one and a half because we'll compile all these things. This will be something we're going to talk about later on to is we will compile all this stuff and based on audience reaction in the past and or our own personal reaction or sometimes, like I'll play something and maybe like brian beller who's going to play bass and I'll say, oh, I hope you do this song please do this long I listened I like that episode I want to hear that or jean holding that is the song that's my favorite song off the thing um, like I had a demo off the first thing that was an early stage song that would have been something that pickles the drummer would have had from his previous band, like I will write for different parts of their history or something, and sometimes someone will latch on to that and that'll end up being a song, but minute sometimes maybe a little longer than a minute, but but it ends up being whittled down to maybe forty five seconds if aiken sneak it in, but then every four because I'm in charge of every single up that is the executive producer of the show I have to if I'm going to make room for music, I have to cut dialogue, and sometimes I'll say, screw it, cut the dialogue that joke's not that funny and and we'll just get rid of that and then that's where the music and then that'll determine how much music we get and and that's, part of the show's personality, is making sure that there is a piece of music and every episode and that's kind of again that's kind of like I said it has to be distorted guitar has to have two b and c after have violence we have to have this ghidorah vocal over it it also asked it there has to be music in every episode from the band most of it is music has nothing to do with death clock it's a ton of score or really pretty stuff or whatever just hopefully contradict this one moment of heavier music having said that again this this isn't that heavy this is more melodic this would be something I would probably do on a solo record just because it's a little softer a little prettier um but yeah so I hope that answers the question it does and I want to let anybody know that's watching the way that you ask questions is by clicking on the little asked button on the top right side of the video player we have a couple more questions sure if you want to take those um michael wants to know can you explain your process for getting the drum results that you initially have in your head the drummer what's the drum results that you for the concept that you have in your head initially is ok just literally clicking through those playlists on it really starts out with where I'm hearing you know and this is the conversation will have the gene hogan is the same conversation I'm having with a drum machine, but but jean does this himself because he is a very creative and very musical drummer because he plays to the rift, which is the most important thing you can do is a drummer is listen to the other band members and played to the accented parts. Now none of these parts were accented. What I would do is I would write the rift first to a click track or to just something very standard, which is where I hear the partitioning of the snare drums, where the snare hits, you know, um, like a and then and then later switch this near its but it's all about where the snare is and then kick patterns there's so many different things you can do because you've got this sixteenth note grid in front of you where you can shuffle up these ideas and take away, and sometimes what I'll do is I'll sit here with the middie file, so so I double click on this and I get the whole mini file and zoom in a little bit on it so I can see what I'm doing well here, and this is what that pattern looks like, so let me play this for you back to this we'll take my pre roll off, you have to hear that. So if I wanted to you here's like uh here's something we've done before field so if I double click on that and get rid of that if I wanted to make this a little bit more personal I could do this this is the, uh very hit the thing with my arm that's how that happened, eh? So if you check this out this is the that's like did that? Did it? Is that the mermaid er kind of sounding thing from old death clock songs but that can sound really cool and if I want to make sure that these air turn as loud as they possibly can be volume wise and now I just made that song sound different because I messed with a kick drums and I left the snares where they were and maybe I but I like the sound of open hats I like rock n roll open hats and I usually go to open house and then sometimes there can be a syncopated high hat thing but it's really tricky because I played how I think jean hogan's kit would be like if we were to record this because he has a his both of his feet are on the kicks so he's doing that and most the time he doesn't have a closed hat he has that he leaves it open and keeps it open because this fear doing all these other things and almost any band that he's in through testament through death or dark angel he's pretty much that's that's set up now before everyone's live, I've come up with a a are all suggest a high hat pattern is kind of like often on kind of like a sixteenth note pattern and he has to do something where he's got two feet doing this and then using his he'll he'll open and close like an octopus like just like every single appendage that he has is on a drum somewhere and he's done it before and the results are really cool, but I don't have what I'll have in mind is where the snares are in a tempo like I'll get excited by a slayer son and I just think that it's none of the riffs none of the keys, none of that stuff I just know that song is cooking at this tempo, so I'll sit there even with my phone that same the same thing this ah guitar tool kit thing that's what it's called so I'll sit here with the metrodome and I go that's so I'll sit there and I just try to beat out of tempo that's two thirty eight I don't know if I like that, so I'll go down to something else whatever, so I'll just try to find out what that is and like I said the easiest way normally is is finding a tempo and in this particular case it was one twenty p m and you can find stuff on the first one that I started going ok I'm not going to do that even though it is a comfortable there's something that cruz about the amount of you know how time goes by how we actually measure time well it's a disco it is it is it is eight thiss right it is a good dance one ten one twenty but that is our bodies move at that temple in a really good way there's some things like a logical that happens this is not a dance song not yet not until I put those high hats and their team put on the watch yeah anyway so that's what I'll do so you see in a very simple way I'll go in teo where the drums are or trying to add drums or like like what some kind of a tom here maybe I don't want to do that put that on where the twos and fours are me to get a lower lower tom I'll usually put really low tom's in this stuff and so that's something else I can do to make it sound cool to get a lower more cavernous sounding kid happen but it's basically using what you have for now to get yourself excited by the piece that you're doing because if you're not excited no one's going to be excited and that's all that goes for everything if you're running a script if you're not interested in writing your reading your script no one's going to be if you're doing stand up if you're not having a good time nobody's having a good time that's the way it works so I hope that answers that question did yeah for sure johnson more questions I could doom or I can talk about the next stage of what we could do here but if anyone has anything that pertains to what I have done already now would be a not a terrible time you ask that question I think this one's a quick or neither one more okay john wants to know how far do you get into the rift writing process before you decide to keep her scrap it um usually like like um well let's take that second riff again I don't think that's a cool I don't think that's the most exciting riff but if I'm seeing a melody on that it doesn't really matter it can not be a rift that needs to draw attention to itself sometimes a rifkin lay back and let the vocal or the melody to all the work it doesn't have to do all the heavy lifting um but if I were in a band where every roof had to be complicated I would probably um probably re examine this river probably a cool way whatever I could do something like that and then the other part of rift playing is that when you write a complicated rift like I didn't know what I was doing with my hands my brain doesn't gotten that whatever pattern that I was inventing memorized yet so you have to sit there and learn how to play it and that's half the time like even with e couldn't play that when I first like I can hardly play right now but I couldn't play when I started out I have to sit there and learn all that stuff but I think if you got a dead spot in a song what I will do now this is another important part of song writing when this will tell you what you need to know about your riffs about what needs work what does and it's almost like a painter paint something and they keep standing back and they keep looking at the pain they see how everything relates to each other on all the shapes in the dimension and everything and they go and they touch something and keep standing back and they keep looking at the whole thing listen to your song listen the whole thing and I seriously from early stages I'll put it on I'll take the whole thing and I'll put it on a loop and I'll just sit there els maybe I'll check my email I'll just do whatever I have to do but I want to hear that normally normally I'm excited by something just because it's new but after a while this song starts revealing itself and you start hearing who I could do something cool there this section I'm not sure about this feels like a dead spot this feels like I'm just wasting time here I'm wasting the listeners time how do I how do I make this more interesting or how do I build with that? How do I get from one section to the next? Not usually that's the next part of the song writing too is arranging from one session to the next making each change feel exciting emotionally too because there's a really different process that happens because I do a lot of different stuff song writing is one of the things I do the other thing is script writing a story telling and having a strong understanding of, um, of the story underneath everything and the characters wants and needs and all that stuff, but and then and then on top of that you write a bunch of joe ox and stuff that hopefully is funny to people around you in the audience, but something happens with jokes where they wear off after a while they're not surprising to us we kind of know that that's going because we were sitting there in front of this timeline when we're watching it a million times, we're accountable for every single frame of it but something with music, it doesn't happen it's new to you every time when one change, if you go back and listen to hey jude, you're going to have an emotional response to it because it's a great song and it's pulling you the story, it's telling the story and musically it has a big finish, that huge epic out, true and all that stuff in the end, you can play it back to back and you can feel something unless you really overdo it. But for the most part, when I'm in this stage of song writing, I just want to listen, I want to stand back from the painting and look and play it seriously, like fifty times and when I'm in, when I go into the actual real recording of this and then I get all the sessions back because we're going to talk about the whole process, the my next see, I do this, I go in with all rick, we're going to talk about all that stuff, we kind of re examine all the songs I forget how the play, the rift, I reimagine it cause I don't remember how to play it the first time that I think of a cooler way to play it or or something new, or I add any note to it or something. But I go away from this I come back to it after a long amount of time and I have a fresh take on it too, because it's it's new to me again later on we'll go into the drums were going to the drum editing will go into the rhythm guitars and then I take all those sessions back to my home studio again and I, um I re examine the song again and I had overdubs I try to clean up all this guitar parts and make sure there is well played as I can play them in that amount of time. Um, and uh and then I'll add bells and whistles in little things and I'll add too much. I'll had too much stuff knowing that some of that stuff will be cut away or ducked underneath in the mix, but then I listen to the song another life eight hundred to three hundred times you know it's like acting, they say you have to just you have to know your lines, you have to read them like out loud, like three hundred times before you know it before you can speak them in this case, listening to a song three hundred times tells me if the song is finished, if it needs something if there's a section but I need the lop out, we'll get into that like editing post recording like being huge as it at its where the song is still alive we can do whatever we want it's our song we could change it in any way so so I don't know if I've answered the rift question but I trashed a lot of stuff but I don't trash it and move it in this huge disorganized clump where the I'm sure some people are looking at my pro tools this is exactly how I work there's this little window and I'm trying to find my way through and I don't know where I am is going around and what's all this other garbage oh I don't know but then I'll move like a thousand riffs over here just so there there you know that's the cool thing about modern technology is that you don't have to really trash anything you could move it somewhere else and maybe it it can find a better life elsewhere in another song but I don't know I don't know what the amount of time is I'll trash huge sections were huge songs that no one will ever hear yeah so so this is in essence what the first part is just to reiterate the next section that we're going we're going to go to will be with is going to be where um well okay let me let me get to the next gap before we involve alright what usually happens? I'll go from here I'll use I'll personalize the drums, I'll personalize personalize the guitar riff. Oh, you know, I will add harmonies to the guitar, sometimes trying to make it sound. Biggers sounds more impressive or epic if I can with death clock um, I will um ah, and and that's pretty much it just make sure everything's well played that I'll add vocals, which is not this stage at all because what happens in the tv shows they normally need something that has a tempo that they can like an enemy too, so I can give them this. I can say here's my thing, it's two minutes and forty seconds start from zero or maybe start from the last year for the first thing and whatever, and we'll move that around the time line of the tv show, and we'll look at it go okay, weaken tell. Now we know we've got about forty five seconds out of this song to use and how much visual story can we tell over that amount of time and that's? Usually what we try to do is we try to make sure the audio is cool on its own, that that would be just interesting enough on its own and then turn all the audio off and look at the visual and make sure our visual is telling a story. That is understandable, like if someone needs to get from this point to that point, but they need to get this thing first so they can cook it on that thing and swing over there. Whatever it is, we need to be able to telegraph visually what's going on and hopefully musically that will just support the energy and everything so that's something I'll do, then this all this stuff stays on my hard drive somewhere, stays in the computer than out, then about like a month and a half later when the animation is close to being finished, we'll do our final sound mix for the tv show this is pre record, so I have all these forty five seconds, so I have to clean up forty five seconds and polish everything up, do the vocals and do all the splits and normally I don't do too many splits. I have my own mix that I like because I don't want to screw it up anywhere else or let anybody else like, you know, nudge something like I don't want to hear that instrument that loud and I'll do a separate vocal split and just a stereo split and that's what I put together for the tv show because they want the vocals on their own just in case they have bad words and they can censor them or if they want to air it in japan or something they can redo the vocals of for themselves or well that's out of my hands of that but but that's what we'll do and after a season once I got all that stuff done um well uh oh and then we'll put sound effects on top of this stuff to sometimes but I usually try to clean up this unless it's a really important story point there has to be room for sound effects on top of this music like you know somebody's getting their head kicked off for some kind of weird thing um but ah that's another thing will do in the mix and we do that all in in los angeles at a place called margarita mix and or they'd serve margaritas believe it or not well, next thing it's not a good idea, by the way it's not a good idea to drink margaritas while you're mixing because it gets really weird mixes, but but that's what that that part is and then later on so that's that's the tv show so the tv shows wrapped and finished and then I've got these kind of stereo mixes of somewhat polished um and and all this superior drummer stuff that goes on tv so all my tv stuff it's very rare that I get to record real drums on tv because we don't have the time we don't have the budget and I've got a really great really got something fantastic that's really easy for me to use through the tune track stuff and and and most nine times out of ten no one knows is that real drums and a lot of metal deaf mental stuff is program drums anyways, even on albums from where no, you know there's really not that big of a discrepancy? There isn't, yeah, but but when you do get a real drummer and we'll talk about this on the next section, you find out that it's really nice to have one of these things with a brain attached to it. He really, really likes music and really knows in his listen to music their whole life and really can add like him can basically the whole idea that whenever I do anything on here or writing, or um or if I'm directing an episode or directing from the script, I'll have a sequence written out or I'll have, like, a baseline written out here or whatever it is or a drum part my whole idea, my whole philosophy is here is something to start the conversation your your job is to beat this with a cooler idea and that's, what I want everyone to do is beat all these ideas with cooler ideas like, what can you do that advances this and makes it makes it more again unique personal and and still, you know, lives within this world you can't do something totally contradictory because that's not beating it that's changing it a one hundred percent. But how do you beat this? How do you make this a little bit cooler in jean hoagland accepts those challenges and does that answer? Passes it and exactly he's a he's a drummer who's been doing this like all the life long and I'm like a type player could clicks and dragged yeah, there's a difference and I was like, if you had a drummer playing guitar the worst but, you know, you become an expert in your field and it's easy when a private not easy, but it's your it's your job to surpass yeah, lehman you know exactly your professional, which is, you know, and but jean oftentimes now jean is having to beat his own patterns. They have a couple of switches and I'm like, you know, like you, that thing I brought up, that would be, like, one example of a very small switch that we've already heard and other songs but how do I make you know, how do I make that pattern interesting? And sometimes you use, like, fills as entire patterns, yeah, has done that on yesterday like come up with a way to play a pattern out of what used to be just fills I will take like a part of the fill in the thing and turn that into like what death support was on death album too and he had to find a way to make that work reason like this doesn't make any sense at all and it's in nine or seven I don't know what it is anymore or eleven some on time signature but but that's that's the idea is beat everything please I won't be offended if you come in fact I welcome in anything if you have a funny joke if you have a different take whoever I'm working with if it's an actor or an animator or aboard artist or whatever it is the ideas my job is to come up with the idea and then and then we start getting excited about how to beat this idea with something cooler that's still hopefully doesn't take it all into left field or get to idea crazy and there's a way you know and you'll see I get to idea crazy and the and ah and overcast to deal with that stuff yeah, you definitely do you sometimes I yeah, I've grown too much fruit but that's when some of that needs to be thrown into the garbage that's ok because it's better to have it and taking away that go like well what are we going to do here is I was going to come up with something. You know, they say that with the same with acting too it's, really easy to bring an over actor down too conversational than to bring someone who's like, quiet and were out so it's better to have too much and rein it in a way we don't it down. Yeah, as opposed to somebody does something. So that is the first. So I think I feel safe saying that unless there's another question that this is probably segment one that we've gone through this idea of this so I can play you out with us on how about that play you out? This will be exciting with my new song. That is just, I think it's gonna hit number one in the charts. Um, but it's ah, this is pretty much what I will say is my beginning. Part of the process. It doesn't look pretty it's not played perfectly there some clams in there. But this is what it sounds like for better for worse. But I did it here and I did in front of you. And I think that takes a lot of courage, so I think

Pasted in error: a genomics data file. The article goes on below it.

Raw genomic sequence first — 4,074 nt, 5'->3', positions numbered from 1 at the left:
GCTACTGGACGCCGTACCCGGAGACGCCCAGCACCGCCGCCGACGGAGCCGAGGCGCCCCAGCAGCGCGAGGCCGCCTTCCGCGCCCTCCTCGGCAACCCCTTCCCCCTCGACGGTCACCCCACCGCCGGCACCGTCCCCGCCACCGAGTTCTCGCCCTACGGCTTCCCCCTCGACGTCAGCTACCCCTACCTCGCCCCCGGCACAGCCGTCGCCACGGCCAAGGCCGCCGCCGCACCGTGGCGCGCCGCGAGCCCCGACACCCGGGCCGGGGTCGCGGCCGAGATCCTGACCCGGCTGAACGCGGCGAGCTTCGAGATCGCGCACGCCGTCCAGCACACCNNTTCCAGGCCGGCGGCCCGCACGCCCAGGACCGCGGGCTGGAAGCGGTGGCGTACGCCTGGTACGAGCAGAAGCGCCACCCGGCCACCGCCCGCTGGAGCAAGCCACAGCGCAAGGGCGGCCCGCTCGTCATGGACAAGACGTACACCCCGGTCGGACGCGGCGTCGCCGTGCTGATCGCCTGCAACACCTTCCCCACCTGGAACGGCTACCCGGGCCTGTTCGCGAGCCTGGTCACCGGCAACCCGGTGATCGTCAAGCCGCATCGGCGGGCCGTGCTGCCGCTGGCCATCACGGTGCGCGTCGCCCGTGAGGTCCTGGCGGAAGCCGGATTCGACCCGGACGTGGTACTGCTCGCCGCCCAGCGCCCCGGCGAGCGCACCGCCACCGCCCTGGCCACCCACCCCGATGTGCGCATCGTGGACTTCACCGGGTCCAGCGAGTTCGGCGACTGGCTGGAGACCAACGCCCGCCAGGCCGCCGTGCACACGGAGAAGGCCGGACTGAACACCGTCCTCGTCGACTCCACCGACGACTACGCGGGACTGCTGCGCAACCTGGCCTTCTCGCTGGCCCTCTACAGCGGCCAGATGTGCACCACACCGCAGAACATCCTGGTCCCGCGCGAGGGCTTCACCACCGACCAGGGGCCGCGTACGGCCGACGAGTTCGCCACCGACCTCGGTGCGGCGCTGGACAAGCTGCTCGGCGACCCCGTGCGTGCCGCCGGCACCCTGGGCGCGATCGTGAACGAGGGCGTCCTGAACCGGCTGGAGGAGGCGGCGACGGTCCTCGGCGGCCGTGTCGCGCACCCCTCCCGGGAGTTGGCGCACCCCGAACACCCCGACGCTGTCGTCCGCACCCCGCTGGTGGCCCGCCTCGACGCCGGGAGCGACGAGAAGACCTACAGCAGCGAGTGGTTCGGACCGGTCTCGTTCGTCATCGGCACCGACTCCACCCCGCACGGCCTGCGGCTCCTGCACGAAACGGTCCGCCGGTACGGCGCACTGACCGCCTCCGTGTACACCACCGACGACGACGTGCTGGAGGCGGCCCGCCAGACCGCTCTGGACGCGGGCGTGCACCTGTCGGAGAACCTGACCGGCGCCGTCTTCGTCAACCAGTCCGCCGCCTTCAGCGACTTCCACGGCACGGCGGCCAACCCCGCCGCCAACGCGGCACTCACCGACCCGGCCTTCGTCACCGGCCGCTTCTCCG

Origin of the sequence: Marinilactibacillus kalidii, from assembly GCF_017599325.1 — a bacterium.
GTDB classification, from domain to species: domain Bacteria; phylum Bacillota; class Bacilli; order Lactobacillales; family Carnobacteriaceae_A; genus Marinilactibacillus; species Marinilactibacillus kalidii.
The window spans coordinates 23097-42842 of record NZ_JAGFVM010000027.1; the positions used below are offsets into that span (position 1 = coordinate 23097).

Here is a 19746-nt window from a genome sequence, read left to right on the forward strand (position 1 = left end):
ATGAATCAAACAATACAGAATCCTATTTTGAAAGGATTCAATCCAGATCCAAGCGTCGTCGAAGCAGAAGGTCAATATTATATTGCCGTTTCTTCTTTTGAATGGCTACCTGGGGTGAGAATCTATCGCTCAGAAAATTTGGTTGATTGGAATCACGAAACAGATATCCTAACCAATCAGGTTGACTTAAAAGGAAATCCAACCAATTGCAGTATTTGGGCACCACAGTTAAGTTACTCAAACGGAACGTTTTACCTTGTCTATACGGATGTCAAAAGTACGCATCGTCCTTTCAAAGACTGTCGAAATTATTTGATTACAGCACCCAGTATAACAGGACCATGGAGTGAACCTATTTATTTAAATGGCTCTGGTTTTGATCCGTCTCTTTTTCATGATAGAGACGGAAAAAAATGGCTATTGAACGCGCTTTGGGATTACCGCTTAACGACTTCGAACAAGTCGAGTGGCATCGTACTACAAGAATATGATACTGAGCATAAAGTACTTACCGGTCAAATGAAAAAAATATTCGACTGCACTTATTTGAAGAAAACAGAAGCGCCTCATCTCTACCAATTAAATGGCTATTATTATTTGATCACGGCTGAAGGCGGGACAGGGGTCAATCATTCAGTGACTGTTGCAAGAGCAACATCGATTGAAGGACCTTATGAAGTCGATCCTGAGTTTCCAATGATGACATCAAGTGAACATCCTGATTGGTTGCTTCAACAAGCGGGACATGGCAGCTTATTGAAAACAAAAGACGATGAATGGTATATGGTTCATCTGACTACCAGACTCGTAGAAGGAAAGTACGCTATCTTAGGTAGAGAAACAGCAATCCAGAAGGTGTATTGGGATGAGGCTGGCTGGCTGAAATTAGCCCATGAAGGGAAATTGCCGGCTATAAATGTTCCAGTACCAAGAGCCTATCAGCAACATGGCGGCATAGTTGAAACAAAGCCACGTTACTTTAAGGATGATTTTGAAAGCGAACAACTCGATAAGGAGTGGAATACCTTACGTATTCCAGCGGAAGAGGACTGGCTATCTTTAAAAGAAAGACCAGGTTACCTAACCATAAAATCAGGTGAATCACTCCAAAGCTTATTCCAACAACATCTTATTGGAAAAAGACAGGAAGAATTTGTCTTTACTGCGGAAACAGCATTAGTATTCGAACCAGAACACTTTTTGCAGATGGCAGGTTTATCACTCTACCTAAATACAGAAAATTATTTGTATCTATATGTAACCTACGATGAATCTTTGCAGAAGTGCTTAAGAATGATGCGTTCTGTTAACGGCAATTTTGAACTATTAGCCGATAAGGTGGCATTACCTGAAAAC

Class Description

Adult Swim's Metalocalypse is a cheeky parody of metal culture — featuring the shenanigans of a cartoon band called Dethklok. In Toontrack Presents: Studio Pass, you'll get a closer look at the creative process behind this mesmerizing metal powerhouse-turned-TV-series.

Brendon Small is the creator and primary musician driving Dethklok’s music, including its four full-length albums. In this installment of Studio Pass, Brendon and producer Ulrich Wild (Pantera, White Zombie, Slipknot, Deftones) will show how they compose, engineer, and mix the music of Metalocalypse – explaining the recording techniques used for Dethklok’s drums, bass, guitars, vocals and effects.

The music behind the hilarious spectacle that is Metalocalypse is no joke. Join Brendon and Ulrich for Studio Pass and learn about the unique creative process behind the music of Dethklok.